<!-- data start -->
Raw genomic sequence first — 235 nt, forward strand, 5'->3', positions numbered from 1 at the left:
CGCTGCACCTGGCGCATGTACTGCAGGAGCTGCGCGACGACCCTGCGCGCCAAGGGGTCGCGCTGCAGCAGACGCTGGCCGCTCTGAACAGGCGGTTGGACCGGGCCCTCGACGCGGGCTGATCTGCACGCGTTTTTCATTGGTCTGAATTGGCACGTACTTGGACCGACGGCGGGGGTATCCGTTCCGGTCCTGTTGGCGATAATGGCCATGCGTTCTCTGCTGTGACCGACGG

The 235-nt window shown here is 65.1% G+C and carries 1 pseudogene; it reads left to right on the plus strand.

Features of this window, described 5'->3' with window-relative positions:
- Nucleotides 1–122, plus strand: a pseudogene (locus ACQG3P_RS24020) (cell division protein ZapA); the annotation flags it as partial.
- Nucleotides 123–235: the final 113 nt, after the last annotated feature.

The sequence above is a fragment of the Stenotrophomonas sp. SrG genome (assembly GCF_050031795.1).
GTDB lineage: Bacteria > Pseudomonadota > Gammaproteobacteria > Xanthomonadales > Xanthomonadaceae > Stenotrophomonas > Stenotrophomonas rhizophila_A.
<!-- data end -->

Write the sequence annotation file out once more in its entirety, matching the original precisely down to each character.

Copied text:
Raw genomic sequence first — 235 nt, forward strand, 5'->3', positions numbered from 1 at the left:
CGCTGCACCTGGCGCATGTACTGCAGGAGCTGCGCGACGACCCTGCGCGCCAAGGGGTCGCGCTGCAGCAGACGCTGGCCGCTCTGAACAGGCGGTTGGACCGGGCCCTCGACGCGGGCTGATCTGCACGCGTTTTTCATTGGTCTGAATTGGCACGTACTTGGACCGACGGCGGGGGTATCCGTTCCGGTCCTGTTGGCGATAATGGCCATGCGTTCTCTGCTGTGACCGACGG

The 235-nt window shown here is 65.1% G+C and carries 1 pseudogene; it reads left to right on the plus strand.

Features of this window, described 5'->3' with window-relative positions:
- Nucleotides 1–122, plus strand: a pseudogene (locus ACQG3P_RS24020) (cell division protein ZapA); the annotation flags it as partial.
- Nucleotides 123–235: the final 113 nt, after the last annotated feature.

The sequence above is a fragment of the Stenotrophomonas sp. SrG genome (assembly GCF_050031795.1).
GTDB lineage: Bacteria > Pseudomonadota > Gammaproteobacteria > Xanthomonadales > Xanthomonadaceae > Stenotrophomonas > Stenotrophomonas rhizophila_A.